Laverne Cox Q&A: ‘Orange is the New Black’
“Getting beaten up and then being punished after you’ve been assaulted is the ultimate insult,” is how Laverne Cox describes the circumstances that we see Sophia in at the beginning of Season 4 of “Orange is the New Black.” But Cox does realize that this is an unfortunate truth of our society: “That actually happens to a lot of transgender women in prison.”
Cox plays Sophia Burset on the Netflix series, a trans inmate who is in Litchfield Penitentiary for committing credit card fraud in order to finance her gender confirmation surgery. She was nominated for an Emmy for Best Comedy Guest Actress in 2014 (beaten out by co-star Uzo Aduba) and has won two SAG Awards as a member of the ensemble of the show.
Season 4 streamed last summer, and Cox explains that when she received the script and saw that her character would be in solitary confinement that it was very important for her to understand what it was like to be isolated from all human connections. She says, “I did a lot of research on the psychological effects of solitary. There’s paranoia, hallucinations, half of the solitary population is suicidal. So I went to layer all those elements in to the moments in the subtext of the scenes for the season.”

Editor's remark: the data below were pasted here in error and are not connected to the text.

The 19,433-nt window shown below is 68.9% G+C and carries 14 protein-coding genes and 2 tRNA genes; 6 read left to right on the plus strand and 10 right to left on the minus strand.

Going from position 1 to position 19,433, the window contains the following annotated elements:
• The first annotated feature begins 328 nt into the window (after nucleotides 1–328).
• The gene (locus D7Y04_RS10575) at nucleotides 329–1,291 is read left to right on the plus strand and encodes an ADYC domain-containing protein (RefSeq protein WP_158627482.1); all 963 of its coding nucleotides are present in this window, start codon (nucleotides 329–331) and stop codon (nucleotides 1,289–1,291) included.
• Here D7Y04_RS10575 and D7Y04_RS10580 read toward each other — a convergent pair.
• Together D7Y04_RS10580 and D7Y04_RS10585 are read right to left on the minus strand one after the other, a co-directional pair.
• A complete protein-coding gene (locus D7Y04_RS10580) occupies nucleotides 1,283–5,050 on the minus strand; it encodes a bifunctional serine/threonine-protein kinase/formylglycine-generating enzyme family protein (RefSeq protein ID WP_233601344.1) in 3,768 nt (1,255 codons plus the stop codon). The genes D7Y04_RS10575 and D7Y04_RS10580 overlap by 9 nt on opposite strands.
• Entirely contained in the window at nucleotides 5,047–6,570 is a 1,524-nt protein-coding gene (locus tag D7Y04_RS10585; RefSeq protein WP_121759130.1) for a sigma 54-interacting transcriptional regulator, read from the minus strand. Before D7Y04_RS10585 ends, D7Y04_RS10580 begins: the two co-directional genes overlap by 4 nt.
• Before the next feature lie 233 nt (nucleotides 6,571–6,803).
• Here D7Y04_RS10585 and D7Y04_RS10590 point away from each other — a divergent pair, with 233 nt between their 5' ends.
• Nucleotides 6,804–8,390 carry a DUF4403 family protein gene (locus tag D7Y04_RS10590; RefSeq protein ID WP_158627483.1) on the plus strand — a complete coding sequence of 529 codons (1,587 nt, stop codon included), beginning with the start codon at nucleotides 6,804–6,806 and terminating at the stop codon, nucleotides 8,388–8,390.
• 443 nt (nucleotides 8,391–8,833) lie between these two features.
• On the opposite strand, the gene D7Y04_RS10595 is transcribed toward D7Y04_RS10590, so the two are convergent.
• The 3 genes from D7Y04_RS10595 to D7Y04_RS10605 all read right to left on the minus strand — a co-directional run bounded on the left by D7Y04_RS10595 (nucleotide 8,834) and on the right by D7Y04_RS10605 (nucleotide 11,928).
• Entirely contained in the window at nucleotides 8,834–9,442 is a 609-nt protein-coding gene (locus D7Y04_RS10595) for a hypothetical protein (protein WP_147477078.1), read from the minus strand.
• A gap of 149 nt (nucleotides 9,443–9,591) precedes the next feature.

Cox also says that she wishes she had more screen time with her Emmy winning co-star Aduba: “We have a scene together in the new season and I was like, ‘Oh my God! We haven’t really done anything together.’ It was one of those things where I watch her work and I’m just in awe of everything she does.” That episode will be part of Season 5 debuting on June 9. Cox also has a lot of praise for the variety of actors that she has gotten to share time with including Selenis Leyva, Yael Stone and Emmy nominee Kate Mulgrew.
She also talks about what’s next for her in terms of her advocacy for the rights of trans men and women throughout the country: “I’m mixing advocacy with building my career as an actress which I feel goes hand in hand.” She explains that she’ll be producing more scripted materials and telling stories with more control over them. But she views her very presence in the entertainment industry as a platform for change as well. “Just me being alive and having the opportunity to thrive as an openly black, transgender woman is activism. Me coming forward with the truth of who I am and getting to play diverse characters on film and television is activism.”